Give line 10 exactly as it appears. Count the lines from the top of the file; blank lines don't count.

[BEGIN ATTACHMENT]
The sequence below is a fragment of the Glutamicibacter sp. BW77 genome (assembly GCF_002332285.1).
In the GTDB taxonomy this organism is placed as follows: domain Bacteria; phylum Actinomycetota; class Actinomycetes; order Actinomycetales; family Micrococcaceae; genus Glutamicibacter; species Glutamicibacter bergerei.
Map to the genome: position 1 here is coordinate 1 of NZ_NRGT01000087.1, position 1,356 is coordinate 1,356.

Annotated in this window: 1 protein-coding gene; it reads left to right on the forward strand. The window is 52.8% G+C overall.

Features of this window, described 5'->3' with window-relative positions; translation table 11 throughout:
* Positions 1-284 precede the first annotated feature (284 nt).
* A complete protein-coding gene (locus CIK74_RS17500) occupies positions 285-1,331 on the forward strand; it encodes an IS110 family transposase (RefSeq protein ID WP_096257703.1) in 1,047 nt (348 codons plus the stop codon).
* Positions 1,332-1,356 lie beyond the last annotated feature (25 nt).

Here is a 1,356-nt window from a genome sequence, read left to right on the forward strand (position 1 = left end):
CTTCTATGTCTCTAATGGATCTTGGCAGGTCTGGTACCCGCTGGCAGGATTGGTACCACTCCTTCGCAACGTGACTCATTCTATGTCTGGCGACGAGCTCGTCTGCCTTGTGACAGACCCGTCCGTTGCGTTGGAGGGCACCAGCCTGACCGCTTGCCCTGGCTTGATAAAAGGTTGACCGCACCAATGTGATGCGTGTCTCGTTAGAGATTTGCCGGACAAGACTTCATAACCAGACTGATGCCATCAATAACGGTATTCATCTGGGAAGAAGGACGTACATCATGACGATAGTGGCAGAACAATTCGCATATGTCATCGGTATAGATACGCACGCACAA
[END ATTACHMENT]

CTTCTATGTCTCTAATGGATCTTGGCAGGTCTGGTACCCGCTGGCAGGATTGGTACCACTCCTTCGCAACGTGACTCATTCTATGTCTGGCGACGAGCTCGTCTGCCTTGTGACAGACCCGTCCGTTGCGTTGGAGGGCACCAGCCTGACCGCTTGCCCTGGCTTGATAAAAGGTTGACCGCACCAATGTGATGCGTGTCTCGTTAGAGATTTGCCGGACAAGACTTCATAACCAGACTGATGCCATCAATAACGGTATTCATCTGGGAAGAAGGACGTACATCATGACGATAGTGGCAGAACAATTCGCATATGTCATCGGTATAGATACGCACGCACAA